And this is what he did. A restudy is not as easy as it sounds. In the 1980s Ken Wilson and I only had a small sample of around 70 households. Many were still resident, although the older household heads had passed on. Some households had dissolved, and discovering when and why required some patient forensics. But tracing those who had left the area required the biggest challenge. Josphat travelled by bus, donkey cart and foot to the furthest reaches of the country, and located everyone. Tracing the next generation was also a challenge, as many had spread through the diaspora – from South Africa to Botswana to the UK.

His PhD is a fascinating read, and a paper emerging from that restudy has just been published in the Journal of Development Studies (submitted version). In this paper we take the ‘wealth ranking’ analysis I did in the 1980s and the repeat Josphat did 20 years on, and explore, with survey data, livelihood biographies and so on, what happened to particular households – both those in the original sample, and their Mazvihwa resident offspring.  It’s an engrossing tale. Some have improved their lot, some have declined, while others have stayed much the same. The factors that have affected these changes are diverse. A sequence of poor harvests could push someone down; a death, illness or period of unemployment could have dramatic consequences. Equally, a windfall payout from a retrenchment or an inheritance of some animals could have the opposite effects. Chance, luck, and happenstance have as much to answer for as the relatively more predictable dynamics of social differentiation.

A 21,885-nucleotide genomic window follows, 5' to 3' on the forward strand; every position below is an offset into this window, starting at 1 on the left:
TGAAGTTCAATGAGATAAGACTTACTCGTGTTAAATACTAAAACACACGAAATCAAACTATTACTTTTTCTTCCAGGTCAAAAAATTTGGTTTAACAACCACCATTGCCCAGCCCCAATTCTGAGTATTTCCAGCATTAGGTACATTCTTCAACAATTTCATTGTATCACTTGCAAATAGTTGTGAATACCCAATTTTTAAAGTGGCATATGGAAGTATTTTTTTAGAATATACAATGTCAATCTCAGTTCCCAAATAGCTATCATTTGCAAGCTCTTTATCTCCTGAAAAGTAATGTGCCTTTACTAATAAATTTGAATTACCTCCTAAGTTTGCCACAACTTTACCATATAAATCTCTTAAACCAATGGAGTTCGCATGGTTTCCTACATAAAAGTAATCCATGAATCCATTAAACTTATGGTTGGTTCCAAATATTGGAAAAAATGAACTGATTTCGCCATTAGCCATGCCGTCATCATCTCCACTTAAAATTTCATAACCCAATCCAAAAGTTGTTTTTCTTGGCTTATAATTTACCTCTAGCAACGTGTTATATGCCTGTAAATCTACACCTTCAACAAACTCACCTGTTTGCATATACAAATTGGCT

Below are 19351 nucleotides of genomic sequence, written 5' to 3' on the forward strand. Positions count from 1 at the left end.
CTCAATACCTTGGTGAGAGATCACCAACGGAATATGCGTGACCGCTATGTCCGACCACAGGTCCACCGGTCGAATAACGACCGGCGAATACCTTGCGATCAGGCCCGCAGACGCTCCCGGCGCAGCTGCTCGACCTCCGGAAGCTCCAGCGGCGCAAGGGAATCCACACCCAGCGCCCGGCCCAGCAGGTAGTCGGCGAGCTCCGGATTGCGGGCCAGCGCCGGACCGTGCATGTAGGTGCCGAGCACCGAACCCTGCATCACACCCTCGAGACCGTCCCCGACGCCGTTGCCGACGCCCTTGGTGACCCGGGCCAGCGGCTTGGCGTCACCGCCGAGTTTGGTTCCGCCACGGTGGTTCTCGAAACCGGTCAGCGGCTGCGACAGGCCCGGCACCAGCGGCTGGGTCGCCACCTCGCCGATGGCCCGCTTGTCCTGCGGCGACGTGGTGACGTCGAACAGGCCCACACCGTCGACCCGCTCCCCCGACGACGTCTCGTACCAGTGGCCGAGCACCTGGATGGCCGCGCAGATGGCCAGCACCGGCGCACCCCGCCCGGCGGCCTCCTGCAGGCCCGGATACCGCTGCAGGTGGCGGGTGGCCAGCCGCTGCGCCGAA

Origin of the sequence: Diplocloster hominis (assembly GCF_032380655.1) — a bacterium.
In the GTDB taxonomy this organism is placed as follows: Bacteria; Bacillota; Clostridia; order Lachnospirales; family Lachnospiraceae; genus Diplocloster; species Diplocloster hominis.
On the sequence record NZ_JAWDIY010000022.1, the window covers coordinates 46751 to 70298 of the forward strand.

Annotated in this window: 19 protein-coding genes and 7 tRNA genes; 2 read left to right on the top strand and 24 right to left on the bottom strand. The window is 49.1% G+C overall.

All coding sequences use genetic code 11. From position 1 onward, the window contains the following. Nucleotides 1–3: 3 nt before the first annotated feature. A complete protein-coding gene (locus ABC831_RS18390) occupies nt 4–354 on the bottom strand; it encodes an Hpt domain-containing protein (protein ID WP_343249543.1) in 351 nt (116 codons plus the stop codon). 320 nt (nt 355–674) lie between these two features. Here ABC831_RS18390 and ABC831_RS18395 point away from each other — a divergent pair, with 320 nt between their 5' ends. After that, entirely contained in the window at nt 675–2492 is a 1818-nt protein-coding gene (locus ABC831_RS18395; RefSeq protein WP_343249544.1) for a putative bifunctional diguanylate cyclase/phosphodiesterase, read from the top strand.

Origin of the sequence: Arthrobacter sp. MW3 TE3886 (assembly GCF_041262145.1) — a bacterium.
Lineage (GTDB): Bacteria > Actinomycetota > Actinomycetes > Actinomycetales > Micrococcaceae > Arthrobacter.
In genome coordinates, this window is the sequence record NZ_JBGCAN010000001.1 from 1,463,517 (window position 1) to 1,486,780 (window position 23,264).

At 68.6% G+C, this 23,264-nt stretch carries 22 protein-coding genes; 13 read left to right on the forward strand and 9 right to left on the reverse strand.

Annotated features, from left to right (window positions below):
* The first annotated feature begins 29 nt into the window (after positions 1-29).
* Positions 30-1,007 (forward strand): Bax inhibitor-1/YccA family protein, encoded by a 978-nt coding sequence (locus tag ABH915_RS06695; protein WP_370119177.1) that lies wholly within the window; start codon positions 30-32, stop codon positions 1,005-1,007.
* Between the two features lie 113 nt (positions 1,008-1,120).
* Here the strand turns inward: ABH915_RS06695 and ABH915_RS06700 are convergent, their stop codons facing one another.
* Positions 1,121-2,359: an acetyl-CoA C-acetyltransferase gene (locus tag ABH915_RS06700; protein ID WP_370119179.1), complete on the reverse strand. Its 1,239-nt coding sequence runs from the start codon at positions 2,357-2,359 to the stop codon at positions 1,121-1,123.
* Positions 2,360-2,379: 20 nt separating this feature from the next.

While the sample is small, as only 11 acquired new land through resettlement – either through the formal resettlements in the 1980-90s, the informal movements to the ‘frontier lands’ of Gokwe and beyond in the 1990s, or the fast-track; in the 2000s – the results are interesting. Nearly all of these households improved their lot, and only one who fled to the frontier areas showed a decline. Gaining land as an asset is an important form of social protection, and can help improve living standards.

Overall, though, the great expectations and naive hopes of the 1980s have not been realised in Mazvihwa. Despite the tarmac road, the new resettlement opportunities and the investments in schools and clinics, the place remains a backwater. Poor, isolated, and plagued by drought, few are making a significant living from farming alone. Off-farm opportunities are perhaps fewer than they were in the 1980s, and the prospects for the next generation are limited. Most talk of exit – getting educated, and getting out. For some this is to the new resettlements where there is land and some prospect of prosperity; for others it is out of the country, perhaps as border jumpers but ideally with a proper job.

This post was written by Ian Scoones and originally appeared on Zimbabweland